Full name Fuller Pilch
Born March 17, 1804, Horningtoft, Norfolk
Died May 1, 1870, Canterbury, Kent (aged 66 years 45 days)
Major teams Cambridge Town Club, Hampshire, Kent, Norfolk, Surrey, Sussex
Batting style Right-hand bat
Bowling style Right-arm slow (roundarm)
|First-class debut||Marylebone Cricket Club v Norfolk XI at Lord's, Jul 24-27, 1820 scorecard|
|Last First-class||Kent v England at Canterbury, Aug 14-15, 1854 scorecard|
Fuller Pilch, the greatest batsman ever known until the appearance of W. G. Grace, was born at Horningtoft, in Norfolk, on March 17, 1803. He migrated into the North at an early age, and learnt to handle bats and balls at Sheffield, returning to the South to play his first match at Lord's on July 24, 1820, when he played for his native county against Marylebone. Although scoring only 0 and 2 his style impressed William Ward, the eminent gentleman cricketer. Little
was it thought, at that time, that Pilch would become the `crack' batsman
and hold that enviable position for over 20 years. Pilch was the pioneer of forward play; he taught the world the art of placing the ball in front of the wicket with a stroke which has gone down to posterity as 'Pilch's Poke'. For four years he was engaged by the Bury St. Edmunds Club and from there he went to Norwich, where he became lessee of the Norwich Cricket Ground. At the age of 24, he was recognised as one of the best cricketers in England. In 1827, he made his first of 23 appearances in the Players v Gentlemen match at Lord's. For the next few seasons he enhanced his reputation and, in 1833, accepted the challenge put forward by Tom Marsden of Sheffield, to play any man in England at single wicket. The first match was played at Norwich, on July 18. Pilch won convincingly by an innings and 70 runs dismissing Marsden for 7 and 0 and scoring 77 himself. The return match was played at Sheffield on August 5, 6, and 7, and again Pilch was successful scoring 82 and 106 against Marsden's 26 and 35. Over 20,000 people attended. In 1835, he `transferred' to Town Mailing, in Kent, receiving in return a salary of £100 a year. He took over a tavern, with a cricket field attached, and during his stay many `grand matches' were played.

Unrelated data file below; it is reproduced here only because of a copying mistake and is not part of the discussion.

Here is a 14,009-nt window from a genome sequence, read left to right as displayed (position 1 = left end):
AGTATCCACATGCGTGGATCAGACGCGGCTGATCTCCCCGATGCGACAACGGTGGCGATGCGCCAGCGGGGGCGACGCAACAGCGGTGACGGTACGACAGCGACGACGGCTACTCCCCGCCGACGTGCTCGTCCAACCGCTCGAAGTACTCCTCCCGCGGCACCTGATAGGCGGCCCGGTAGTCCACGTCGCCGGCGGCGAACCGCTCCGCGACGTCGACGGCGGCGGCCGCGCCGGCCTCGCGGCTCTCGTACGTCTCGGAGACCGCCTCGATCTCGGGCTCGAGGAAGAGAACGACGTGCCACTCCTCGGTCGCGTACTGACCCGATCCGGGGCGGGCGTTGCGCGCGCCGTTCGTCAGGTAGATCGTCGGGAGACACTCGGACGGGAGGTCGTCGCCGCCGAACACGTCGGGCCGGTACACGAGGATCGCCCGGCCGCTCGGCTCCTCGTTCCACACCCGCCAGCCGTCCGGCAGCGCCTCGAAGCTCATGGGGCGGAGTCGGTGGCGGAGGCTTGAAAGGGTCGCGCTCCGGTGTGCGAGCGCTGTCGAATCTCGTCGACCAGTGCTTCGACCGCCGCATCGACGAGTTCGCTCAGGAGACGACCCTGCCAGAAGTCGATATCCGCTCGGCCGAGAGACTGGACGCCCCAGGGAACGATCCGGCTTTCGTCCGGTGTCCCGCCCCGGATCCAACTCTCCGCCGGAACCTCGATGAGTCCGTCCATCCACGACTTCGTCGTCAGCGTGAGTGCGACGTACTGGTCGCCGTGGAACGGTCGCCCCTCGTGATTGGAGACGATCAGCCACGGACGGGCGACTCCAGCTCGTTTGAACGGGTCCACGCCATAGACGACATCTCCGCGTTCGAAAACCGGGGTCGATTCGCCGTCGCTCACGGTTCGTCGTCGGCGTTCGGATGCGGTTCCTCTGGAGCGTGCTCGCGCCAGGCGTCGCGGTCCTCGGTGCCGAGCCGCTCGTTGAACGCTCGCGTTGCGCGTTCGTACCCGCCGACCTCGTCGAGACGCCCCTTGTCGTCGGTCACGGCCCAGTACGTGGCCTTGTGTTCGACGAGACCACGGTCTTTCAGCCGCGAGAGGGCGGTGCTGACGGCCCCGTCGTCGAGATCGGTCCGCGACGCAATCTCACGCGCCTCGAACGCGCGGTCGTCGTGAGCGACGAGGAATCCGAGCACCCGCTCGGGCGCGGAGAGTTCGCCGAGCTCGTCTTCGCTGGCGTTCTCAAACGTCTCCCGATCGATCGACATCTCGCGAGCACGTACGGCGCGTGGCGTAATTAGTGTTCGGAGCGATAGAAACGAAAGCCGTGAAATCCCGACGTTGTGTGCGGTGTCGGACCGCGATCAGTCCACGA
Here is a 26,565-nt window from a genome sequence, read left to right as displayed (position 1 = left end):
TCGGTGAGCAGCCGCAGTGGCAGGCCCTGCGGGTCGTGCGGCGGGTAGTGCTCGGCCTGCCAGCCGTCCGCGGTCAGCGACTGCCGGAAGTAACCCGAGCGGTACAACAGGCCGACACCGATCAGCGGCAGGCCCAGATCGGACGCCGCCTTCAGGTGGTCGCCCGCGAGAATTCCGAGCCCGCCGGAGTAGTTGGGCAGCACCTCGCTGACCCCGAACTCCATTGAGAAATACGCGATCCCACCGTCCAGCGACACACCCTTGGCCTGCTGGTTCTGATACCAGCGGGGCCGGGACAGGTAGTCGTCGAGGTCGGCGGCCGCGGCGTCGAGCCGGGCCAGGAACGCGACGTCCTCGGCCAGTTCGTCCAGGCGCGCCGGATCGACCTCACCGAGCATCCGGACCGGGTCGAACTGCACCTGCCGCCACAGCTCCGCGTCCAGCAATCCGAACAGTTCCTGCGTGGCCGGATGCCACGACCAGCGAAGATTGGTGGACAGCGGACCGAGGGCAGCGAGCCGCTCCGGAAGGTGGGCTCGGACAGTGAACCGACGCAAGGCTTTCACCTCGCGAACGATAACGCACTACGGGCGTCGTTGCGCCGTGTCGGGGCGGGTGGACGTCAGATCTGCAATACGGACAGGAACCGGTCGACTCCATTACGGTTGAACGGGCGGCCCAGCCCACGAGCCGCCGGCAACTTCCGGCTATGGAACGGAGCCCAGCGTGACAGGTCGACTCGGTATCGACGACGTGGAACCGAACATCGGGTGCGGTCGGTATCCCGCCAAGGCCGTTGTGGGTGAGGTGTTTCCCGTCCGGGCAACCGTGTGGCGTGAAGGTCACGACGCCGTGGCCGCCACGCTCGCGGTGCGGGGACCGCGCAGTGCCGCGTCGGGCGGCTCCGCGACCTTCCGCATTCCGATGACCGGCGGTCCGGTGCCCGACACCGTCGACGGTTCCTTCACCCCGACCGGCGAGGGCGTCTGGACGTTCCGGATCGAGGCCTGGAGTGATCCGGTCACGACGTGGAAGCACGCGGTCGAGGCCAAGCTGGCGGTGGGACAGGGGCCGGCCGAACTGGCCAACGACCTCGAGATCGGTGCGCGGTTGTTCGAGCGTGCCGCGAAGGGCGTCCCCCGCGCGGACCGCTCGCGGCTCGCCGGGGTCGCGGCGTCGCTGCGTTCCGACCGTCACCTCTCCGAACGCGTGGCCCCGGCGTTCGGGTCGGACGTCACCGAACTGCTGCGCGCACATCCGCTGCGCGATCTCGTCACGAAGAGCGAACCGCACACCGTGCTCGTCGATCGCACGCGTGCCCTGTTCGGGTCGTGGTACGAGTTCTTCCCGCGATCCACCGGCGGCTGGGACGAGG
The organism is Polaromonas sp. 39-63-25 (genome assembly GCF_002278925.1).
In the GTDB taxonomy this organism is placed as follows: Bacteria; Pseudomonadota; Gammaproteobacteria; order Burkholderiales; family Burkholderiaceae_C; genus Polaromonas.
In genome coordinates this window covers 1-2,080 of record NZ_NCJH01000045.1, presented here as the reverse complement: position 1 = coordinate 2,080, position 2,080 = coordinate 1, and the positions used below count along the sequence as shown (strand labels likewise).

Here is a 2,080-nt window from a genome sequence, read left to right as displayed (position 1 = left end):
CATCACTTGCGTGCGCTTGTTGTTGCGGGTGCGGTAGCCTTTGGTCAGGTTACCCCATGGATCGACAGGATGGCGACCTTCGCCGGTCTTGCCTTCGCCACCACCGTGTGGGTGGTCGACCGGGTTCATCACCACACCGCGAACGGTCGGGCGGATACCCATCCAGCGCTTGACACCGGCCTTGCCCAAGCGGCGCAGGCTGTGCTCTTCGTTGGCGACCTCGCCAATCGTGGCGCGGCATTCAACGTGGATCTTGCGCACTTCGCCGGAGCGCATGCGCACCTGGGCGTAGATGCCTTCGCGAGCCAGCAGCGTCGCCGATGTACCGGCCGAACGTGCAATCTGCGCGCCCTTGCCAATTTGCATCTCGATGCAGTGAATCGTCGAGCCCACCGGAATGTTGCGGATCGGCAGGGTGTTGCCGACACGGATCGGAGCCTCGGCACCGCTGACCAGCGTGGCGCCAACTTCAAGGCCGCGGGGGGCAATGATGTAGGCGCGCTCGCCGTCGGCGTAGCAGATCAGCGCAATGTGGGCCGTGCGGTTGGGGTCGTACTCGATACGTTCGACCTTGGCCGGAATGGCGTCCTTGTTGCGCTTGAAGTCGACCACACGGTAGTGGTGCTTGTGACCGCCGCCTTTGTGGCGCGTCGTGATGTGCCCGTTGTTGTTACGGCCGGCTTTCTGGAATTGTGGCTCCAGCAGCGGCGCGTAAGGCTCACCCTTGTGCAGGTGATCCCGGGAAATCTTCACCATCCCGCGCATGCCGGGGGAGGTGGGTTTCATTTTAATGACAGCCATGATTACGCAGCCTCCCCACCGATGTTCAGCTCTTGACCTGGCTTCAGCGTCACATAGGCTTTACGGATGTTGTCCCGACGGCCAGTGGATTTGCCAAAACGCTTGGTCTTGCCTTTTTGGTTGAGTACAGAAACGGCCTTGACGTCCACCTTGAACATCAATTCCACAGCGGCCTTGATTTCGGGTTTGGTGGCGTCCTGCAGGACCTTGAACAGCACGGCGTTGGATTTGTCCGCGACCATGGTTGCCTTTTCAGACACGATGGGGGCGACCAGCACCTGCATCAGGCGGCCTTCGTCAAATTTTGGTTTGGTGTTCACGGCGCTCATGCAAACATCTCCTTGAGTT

In 1842 Pilch moved on to Canterbury, and there he remained. He retired from the Kent Eleven in 1855, aged 52, after playing for them for 19 seasons. For 16 of these he never missed a match. Although his highest score for Kent was 98 he compiled 10 centuries during his career, considered a remarkable feat in those days of fast round-arm -bowling and ill-prepared pitches.
RJ Brown, The Cricketer
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